(556) Apple cake.
Peel and slice the apples. Wash some small currants, put it next to the apples, add some sugar and some cinnamon. You can use this as stuffing, too. This is an even better stuffing than the previous one, it will be better if you add some rose water.
So I chopped up an apple (not bothering to peel it, I was getting tired), added some currants, grated some sugar, added cinnamon, and splashed in some rose water. Because this was going to be in a doughnut, I also added some butter and sautéed it to soften up the fruit. Unfortunately, I got distracted and let some of it burn. Still, a tasty blend.
Then it was time to make the dough. Looking at it, it’s basically a dough to make pate a choux paste, which is modernly used to make things like cream puffs. Problem was, I just couldn’t get the butter-milk mixture to come to a boil (sweet milk, btw, is fresh milk). I got it hot, but couldn’t get it to boil…oh, well, onward. I stirred in enough flour to make a stiff dough, and then added a few eggs at a time, beating it until I had a liquid-ish paste-goop, golden with eggs and butter.
Okay, then! So I took the goop, and put spoonfuls of it into my skillet with hot butter to cook. To “stuff” it, after it started to cook, I added a spoonful of the filling to the top, and pushed it in slightly, the way you’d add fruit to a pancake. After it was cooked on the first side, I turned them over and allowed the other side to cook. Ideally, to serve, you’d want to grate some sugar over the top. This is NOT a low calorie treat!
They might have been lighter had I been able to boil the milk for the batter. Oh well…still pretty tasty!
At this point, it was time to get my last dish going for dinner. I had promised Lori that I would tackle a dish that’s listed in the menu section only: Hen with Honeyed Pasta.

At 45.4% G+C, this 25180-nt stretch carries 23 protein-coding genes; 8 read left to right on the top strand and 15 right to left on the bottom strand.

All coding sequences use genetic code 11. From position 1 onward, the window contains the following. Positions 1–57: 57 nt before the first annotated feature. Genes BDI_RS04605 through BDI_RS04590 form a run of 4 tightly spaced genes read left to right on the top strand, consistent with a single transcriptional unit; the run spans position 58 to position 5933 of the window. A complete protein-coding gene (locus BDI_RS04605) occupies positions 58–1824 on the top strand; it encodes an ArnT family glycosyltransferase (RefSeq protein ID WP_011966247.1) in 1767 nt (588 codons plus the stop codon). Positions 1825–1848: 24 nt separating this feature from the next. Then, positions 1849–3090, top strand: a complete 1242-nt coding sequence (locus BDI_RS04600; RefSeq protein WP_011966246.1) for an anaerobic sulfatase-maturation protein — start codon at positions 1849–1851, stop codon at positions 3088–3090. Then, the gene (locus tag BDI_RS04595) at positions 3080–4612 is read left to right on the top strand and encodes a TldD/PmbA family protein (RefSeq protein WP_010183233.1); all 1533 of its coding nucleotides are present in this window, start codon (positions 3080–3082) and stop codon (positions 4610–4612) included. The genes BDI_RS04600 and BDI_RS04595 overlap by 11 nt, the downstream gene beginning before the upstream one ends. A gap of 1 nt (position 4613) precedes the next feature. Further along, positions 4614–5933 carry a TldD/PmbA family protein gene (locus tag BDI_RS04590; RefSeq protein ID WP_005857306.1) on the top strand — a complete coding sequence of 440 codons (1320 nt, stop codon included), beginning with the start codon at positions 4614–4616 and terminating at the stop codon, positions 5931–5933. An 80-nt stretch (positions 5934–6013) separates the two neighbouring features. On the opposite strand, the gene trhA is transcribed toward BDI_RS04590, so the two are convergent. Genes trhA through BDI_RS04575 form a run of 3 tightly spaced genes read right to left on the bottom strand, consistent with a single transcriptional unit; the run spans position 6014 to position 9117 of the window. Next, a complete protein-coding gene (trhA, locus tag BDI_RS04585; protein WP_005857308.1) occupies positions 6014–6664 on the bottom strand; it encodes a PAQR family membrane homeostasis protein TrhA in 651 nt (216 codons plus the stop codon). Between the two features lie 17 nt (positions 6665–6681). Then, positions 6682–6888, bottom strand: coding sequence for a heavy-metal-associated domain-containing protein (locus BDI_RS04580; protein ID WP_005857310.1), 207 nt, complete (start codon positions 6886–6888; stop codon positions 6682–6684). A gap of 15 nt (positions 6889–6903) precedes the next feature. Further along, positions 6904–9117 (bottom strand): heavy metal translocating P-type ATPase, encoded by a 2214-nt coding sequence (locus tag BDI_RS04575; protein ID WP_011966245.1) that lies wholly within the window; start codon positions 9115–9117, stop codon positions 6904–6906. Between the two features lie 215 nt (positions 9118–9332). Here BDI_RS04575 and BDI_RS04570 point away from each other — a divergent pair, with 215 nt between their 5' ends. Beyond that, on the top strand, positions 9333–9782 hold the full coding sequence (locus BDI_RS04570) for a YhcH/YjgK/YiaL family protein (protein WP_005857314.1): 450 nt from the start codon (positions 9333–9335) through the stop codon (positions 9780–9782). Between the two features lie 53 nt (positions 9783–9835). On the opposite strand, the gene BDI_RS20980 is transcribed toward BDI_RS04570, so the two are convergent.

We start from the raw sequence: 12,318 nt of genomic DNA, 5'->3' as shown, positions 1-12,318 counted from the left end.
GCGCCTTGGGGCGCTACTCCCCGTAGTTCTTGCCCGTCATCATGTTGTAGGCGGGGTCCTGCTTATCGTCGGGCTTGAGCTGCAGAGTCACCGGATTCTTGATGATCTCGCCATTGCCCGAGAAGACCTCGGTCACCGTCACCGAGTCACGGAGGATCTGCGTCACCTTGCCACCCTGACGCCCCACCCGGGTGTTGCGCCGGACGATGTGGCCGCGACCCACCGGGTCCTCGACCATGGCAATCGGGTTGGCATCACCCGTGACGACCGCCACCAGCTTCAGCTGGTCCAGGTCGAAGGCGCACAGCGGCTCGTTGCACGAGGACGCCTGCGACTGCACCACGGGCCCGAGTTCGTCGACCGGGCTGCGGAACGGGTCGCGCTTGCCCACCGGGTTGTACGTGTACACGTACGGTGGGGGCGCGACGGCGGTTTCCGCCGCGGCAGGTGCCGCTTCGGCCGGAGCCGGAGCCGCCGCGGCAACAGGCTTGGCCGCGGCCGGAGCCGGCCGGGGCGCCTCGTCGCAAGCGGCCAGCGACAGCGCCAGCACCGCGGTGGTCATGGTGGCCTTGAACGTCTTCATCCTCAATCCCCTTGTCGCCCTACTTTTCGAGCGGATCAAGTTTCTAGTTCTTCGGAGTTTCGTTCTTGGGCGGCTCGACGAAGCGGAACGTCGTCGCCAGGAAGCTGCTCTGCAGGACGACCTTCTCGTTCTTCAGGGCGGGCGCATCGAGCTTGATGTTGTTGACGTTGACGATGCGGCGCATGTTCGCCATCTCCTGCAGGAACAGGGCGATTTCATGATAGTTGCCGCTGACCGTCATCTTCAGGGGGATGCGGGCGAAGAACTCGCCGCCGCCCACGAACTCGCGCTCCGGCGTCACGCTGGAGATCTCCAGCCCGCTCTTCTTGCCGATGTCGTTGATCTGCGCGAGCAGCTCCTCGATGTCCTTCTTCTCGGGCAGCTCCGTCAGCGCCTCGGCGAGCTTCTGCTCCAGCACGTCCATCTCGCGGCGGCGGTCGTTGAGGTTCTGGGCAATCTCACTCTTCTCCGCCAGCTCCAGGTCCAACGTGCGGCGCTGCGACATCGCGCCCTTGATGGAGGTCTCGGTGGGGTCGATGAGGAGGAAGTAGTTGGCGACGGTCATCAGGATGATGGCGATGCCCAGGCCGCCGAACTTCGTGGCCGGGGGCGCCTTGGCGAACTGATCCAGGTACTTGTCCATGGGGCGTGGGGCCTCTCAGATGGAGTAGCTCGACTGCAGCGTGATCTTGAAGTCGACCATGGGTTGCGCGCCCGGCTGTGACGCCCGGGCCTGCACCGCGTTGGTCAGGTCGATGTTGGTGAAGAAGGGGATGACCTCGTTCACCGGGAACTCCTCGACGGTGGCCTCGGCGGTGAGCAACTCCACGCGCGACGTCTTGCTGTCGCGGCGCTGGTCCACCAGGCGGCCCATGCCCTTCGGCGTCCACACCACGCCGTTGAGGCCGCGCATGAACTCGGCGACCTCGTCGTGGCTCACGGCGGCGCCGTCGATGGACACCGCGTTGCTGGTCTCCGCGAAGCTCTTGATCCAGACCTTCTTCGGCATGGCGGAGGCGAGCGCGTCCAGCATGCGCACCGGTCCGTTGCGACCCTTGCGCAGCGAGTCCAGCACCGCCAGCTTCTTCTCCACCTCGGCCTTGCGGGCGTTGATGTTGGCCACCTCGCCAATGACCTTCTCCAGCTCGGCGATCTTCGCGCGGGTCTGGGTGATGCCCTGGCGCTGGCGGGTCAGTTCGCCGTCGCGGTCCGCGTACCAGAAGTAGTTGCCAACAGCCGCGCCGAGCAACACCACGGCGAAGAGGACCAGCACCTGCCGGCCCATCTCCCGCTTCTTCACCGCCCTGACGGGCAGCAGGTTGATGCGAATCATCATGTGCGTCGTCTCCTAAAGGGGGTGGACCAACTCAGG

Okay, that sounds a tad bit dramatic. The recipes do contain one for Hen with Pasta, and adding honey to that seemed simple enough.
Sixth. (12) Hen with pasta.
Boil it and remove the feathers like I told you. Once tender, slice its elbows; when time, add some saffron, black pepper and ginger. Prepare the pasta with eggs and use a rolling pin, add some flour. Fry it in butter, and when serving it, put it onto the hen’s sauce. Once boiling, serve it at once, for if you wait for too long, the pasta will be no good. Serve the meat first, then the pasta.
Okay, this was the last dish I was going to make, and I was pretty tired. It was also getting pretty close to dinner time. I didn’t have a whole chicken to simmer (much less “slice it’s elbows”/remove the wings). I had some chicken thighs. Boiling those over a fire in a ceramic pot would have taken all the time I had left, anyway. So…I punted. And the oven was open, and hot. I seasoned up those thighs with saffron, pepper, and ginger, and a bit of salt, tossed the, on a sheet pan, and they went into the oven. Fifteen minutes later they were roasted and PERFECT.
As the kids say today, OMG! So good! The skin was perfectly crispy, the chicken was juicy, and cooked perfectly to the bone. I had a really hard time not just eating them straight after taste testing it. But no.
So I made up a batch of “hen’s sauce” (chicken broth) with Better Than Bullion and brought it to a simmer. Dinner time was coming fast, so I didn’t even have time to make from-scratch pasta…reaching into the Pantry box I pulled out a package of Hungarian-made egg pasta (just flour, egg, oil, and water, a good match for what the recipe called for) and started that cooking in the broth. I chopped the chicken, added that, and let it simmer until the water was mostly absorbed and/or cooked off. I added more black pepper, saffron, and ginger to season it all, and just before service, stirred in about a quarter cup of honey.
Yesssssssssss. Sweet, delicately spiced, and very comforting. Consolation for the end of the PlayDate this time in a pot. Will definitely make again!
This came out perfect.
Meanwhile Aram’s Amazing Oven was churning out bread and pies for dinner and for the Kingdom party later that evening…
Okay, then! Now if my friends who also did stuff from the Transylvanian cookbook want to give me their write ups, I’ll post those too!
And in the meantime, less than a year until NEXT PlayDate….sigh.